The Street Preacher & The Police

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Remind them to be subject to rulers and authorities, to obey, to be ready for every good work, Titus 3:1

I have learned a lot concerning the relationship between the street preacher and the police. I have been able to preach on the street using amplification without a permit in most every city that I have traveled to. I want to share with you what I have found to be the “key to success” and favor with God. I primarily preach in downtown areas of major cities, thus I deal with the city police agencies. Suburban police are not as busy and may tend to assert their authority over smaller issues like municipal code violations. The people in suburban areas are also more likely to complain, especially if you are near a residential area. College campuses are tough as well. These institutions are some of the worst when it comes to violating free speech. I have preached near a number of high schools and middle schools and many a time the police showed up. Shopping malls involve private property. This can be problematic. Before I get started I have to admit that there are times that I have blown it and have not followed my own advice. Keeping that in mind I generally cooperate with the police, first by being friendly, and not being on the defensive.

Exception to the Rule

I want to deal first with the exception to the rule. The rule being to obey the authorities. The exception, as we all know, is when they say not to preach in Jesus name or the equivalent. Acts 4:17-20 To be honest this has never happened to me. It is always over the issue of the amp. There are some circumstances I’m sure that the message is what’s the real issue and some would work within the law to silence the message. But if they say do not preach the Gospel then I say you must preach but be ready to accept the consequences like the apostles did.

The Key To Success

Before we go out in the street ministry we need to adjust our thinking and our attitudes. A good place to start is Romans 13:1-5. You should be well familiar with this passage; and the correlating scripture in 1 Peter 2:13-17. We need to understand the principle taught here. If you have issues with the police and governing authorities, you have an issue with God’s order; thus by falling in line with this scripture you are obeying God (exception noted above). Do you want to be successful in your street preaching? The biggest factor is found in this principle. How can we have the favor of God if we do not obey His established authority on earth? There is no place for any bitterness, rebellion, prejudice, or hatred against the police. Leave it at the foot of the cross. As far as I am concerned, if you are not in agreement with this principle you are disqualified to be a preacher in the streets. We cannot think of ourselves as victims. We need to be under authority and above all, go out in FAITH!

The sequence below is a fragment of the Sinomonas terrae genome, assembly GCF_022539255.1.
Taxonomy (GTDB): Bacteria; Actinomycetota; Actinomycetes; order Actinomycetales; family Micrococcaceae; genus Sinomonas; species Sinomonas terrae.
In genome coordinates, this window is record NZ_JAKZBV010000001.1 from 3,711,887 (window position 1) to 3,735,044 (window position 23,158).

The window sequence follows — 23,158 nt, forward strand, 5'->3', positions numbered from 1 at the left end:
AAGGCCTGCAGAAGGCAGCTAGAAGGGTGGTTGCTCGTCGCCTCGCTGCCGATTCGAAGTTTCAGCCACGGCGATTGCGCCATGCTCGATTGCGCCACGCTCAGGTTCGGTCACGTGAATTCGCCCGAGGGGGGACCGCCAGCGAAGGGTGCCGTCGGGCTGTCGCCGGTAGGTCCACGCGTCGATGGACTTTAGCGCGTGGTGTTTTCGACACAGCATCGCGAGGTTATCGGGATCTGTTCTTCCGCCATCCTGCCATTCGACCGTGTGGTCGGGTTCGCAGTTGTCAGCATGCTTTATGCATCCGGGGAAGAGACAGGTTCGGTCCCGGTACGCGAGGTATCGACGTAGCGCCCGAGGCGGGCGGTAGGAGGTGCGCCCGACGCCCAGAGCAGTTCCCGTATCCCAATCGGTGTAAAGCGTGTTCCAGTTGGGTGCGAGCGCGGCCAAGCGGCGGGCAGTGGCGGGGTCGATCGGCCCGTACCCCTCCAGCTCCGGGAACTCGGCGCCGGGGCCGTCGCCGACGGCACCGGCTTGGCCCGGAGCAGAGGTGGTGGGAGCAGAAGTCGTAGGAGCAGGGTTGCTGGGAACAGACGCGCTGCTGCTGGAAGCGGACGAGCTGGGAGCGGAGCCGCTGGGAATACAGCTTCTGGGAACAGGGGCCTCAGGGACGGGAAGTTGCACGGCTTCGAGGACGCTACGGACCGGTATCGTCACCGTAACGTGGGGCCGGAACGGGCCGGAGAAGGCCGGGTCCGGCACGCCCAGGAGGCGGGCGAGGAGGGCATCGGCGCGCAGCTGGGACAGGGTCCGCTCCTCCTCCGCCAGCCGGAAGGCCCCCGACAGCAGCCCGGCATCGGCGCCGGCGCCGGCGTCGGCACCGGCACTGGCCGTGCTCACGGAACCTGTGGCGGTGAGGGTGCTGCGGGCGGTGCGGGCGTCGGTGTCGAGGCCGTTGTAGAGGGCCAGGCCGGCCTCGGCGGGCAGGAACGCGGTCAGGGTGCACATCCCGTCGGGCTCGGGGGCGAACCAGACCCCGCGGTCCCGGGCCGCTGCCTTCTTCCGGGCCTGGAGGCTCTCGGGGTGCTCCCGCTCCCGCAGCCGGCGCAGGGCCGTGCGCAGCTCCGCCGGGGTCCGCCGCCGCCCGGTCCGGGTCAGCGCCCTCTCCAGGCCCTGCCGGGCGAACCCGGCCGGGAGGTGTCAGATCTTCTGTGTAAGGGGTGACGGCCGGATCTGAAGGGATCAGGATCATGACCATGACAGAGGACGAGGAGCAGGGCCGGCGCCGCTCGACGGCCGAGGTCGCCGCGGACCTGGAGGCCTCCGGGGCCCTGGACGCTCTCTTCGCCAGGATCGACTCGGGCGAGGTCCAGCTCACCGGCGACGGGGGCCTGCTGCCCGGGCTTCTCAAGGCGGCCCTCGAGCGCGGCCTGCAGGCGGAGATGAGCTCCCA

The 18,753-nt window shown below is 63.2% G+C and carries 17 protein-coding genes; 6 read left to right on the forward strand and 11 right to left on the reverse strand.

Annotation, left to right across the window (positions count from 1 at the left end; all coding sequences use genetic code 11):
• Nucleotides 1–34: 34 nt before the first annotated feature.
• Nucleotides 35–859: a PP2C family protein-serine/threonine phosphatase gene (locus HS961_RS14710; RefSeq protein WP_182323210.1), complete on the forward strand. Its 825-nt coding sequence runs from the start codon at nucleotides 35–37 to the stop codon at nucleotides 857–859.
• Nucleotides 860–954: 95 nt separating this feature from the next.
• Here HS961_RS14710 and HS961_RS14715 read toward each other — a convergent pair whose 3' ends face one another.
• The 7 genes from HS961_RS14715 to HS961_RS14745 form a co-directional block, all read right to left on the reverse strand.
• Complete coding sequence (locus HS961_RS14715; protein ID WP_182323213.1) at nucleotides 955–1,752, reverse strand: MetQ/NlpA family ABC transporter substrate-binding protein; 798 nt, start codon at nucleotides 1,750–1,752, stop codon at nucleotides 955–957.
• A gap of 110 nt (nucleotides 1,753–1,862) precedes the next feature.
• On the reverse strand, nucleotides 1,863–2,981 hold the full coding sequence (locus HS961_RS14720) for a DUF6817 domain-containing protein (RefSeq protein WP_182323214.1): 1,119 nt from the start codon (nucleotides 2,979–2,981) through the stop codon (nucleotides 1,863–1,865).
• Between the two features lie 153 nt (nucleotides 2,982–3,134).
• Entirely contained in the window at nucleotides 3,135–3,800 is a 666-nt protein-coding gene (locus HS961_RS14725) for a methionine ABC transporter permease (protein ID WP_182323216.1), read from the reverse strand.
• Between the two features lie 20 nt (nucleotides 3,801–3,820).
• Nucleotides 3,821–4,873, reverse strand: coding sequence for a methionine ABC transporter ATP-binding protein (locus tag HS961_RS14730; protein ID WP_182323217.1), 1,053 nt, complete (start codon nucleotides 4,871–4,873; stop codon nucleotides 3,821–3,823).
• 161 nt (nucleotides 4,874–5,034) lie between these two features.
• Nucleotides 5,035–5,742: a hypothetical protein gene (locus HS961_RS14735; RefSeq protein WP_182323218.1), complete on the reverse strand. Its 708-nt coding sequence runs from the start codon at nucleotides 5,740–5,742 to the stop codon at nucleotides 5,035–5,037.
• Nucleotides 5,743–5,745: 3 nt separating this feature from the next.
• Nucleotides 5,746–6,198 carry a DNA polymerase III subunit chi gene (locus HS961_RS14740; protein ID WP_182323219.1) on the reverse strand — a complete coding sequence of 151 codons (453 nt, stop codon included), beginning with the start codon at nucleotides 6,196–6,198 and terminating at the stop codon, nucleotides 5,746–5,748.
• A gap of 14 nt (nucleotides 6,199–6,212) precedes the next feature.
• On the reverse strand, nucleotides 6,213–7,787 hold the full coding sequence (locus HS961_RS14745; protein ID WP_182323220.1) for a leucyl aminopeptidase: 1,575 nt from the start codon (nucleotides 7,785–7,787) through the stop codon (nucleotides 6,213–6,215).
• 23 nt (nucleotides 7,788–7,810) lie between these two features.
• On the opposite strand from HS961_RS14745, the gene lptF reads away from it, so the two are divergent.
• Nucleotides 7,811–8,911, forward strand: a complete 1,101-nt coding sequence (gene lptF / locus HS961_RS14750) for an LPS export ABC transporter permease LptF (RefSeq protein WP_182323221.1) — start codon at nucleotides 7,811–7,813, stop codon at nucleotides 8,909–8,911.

Therefore I cooperate with the police. A good policy is first be friendly and not be on the defensive. Watch your body language. We have no idea what the person said on the phone when making the complaint, nor what dispatch has told the police. The police may arrive expecting to find a crazy nut case or crackpot. Don’t confirm their suspicions. One time the police came in force because someone said we were hitting people. (not true)

I have found that in most cases the police are ok with the Gospel being preached on the street. There are more Christian police officers than you realize. Even if a particular officer is not a Christian they may see the value of righteousness. Within the prison and criminal justice systems, including the local police, it has been established that Christian doctrine is steeped in law and order. This certainly helps our cause. Many laws on our books today originated in the Old Testament.

Is there ever a time to stand your ground? Every situation is different so you need God’s wisdom and discernment. With only a few exceptions I will not stop preaching with the amp when told to by private security, city guides/ambassadors, or well meaning citizens.

Through the years I have been involved in a couple of legal disputes over free speech. I am grateful for the victories in the courts concerning free speech, especially within the Christian realm. This keeps the government honest. However, since then I have decided that God is not calling me to battle on this front, but to focus on the preaching ministry. I have decided ahead of time that if asked or told to leave a certain corner I will do so versus being arrested or going to court. Even though in the USA we have due process, I have decided to take the principle given in the Bible and that is; when persecuted in one city flee to another. Matt. 10:23 In these cases, it is flee to another part of the city. You as an individual preacher will have to decide where you stand on this issue. Paul did take advantage of his Roman citizenship.

The Police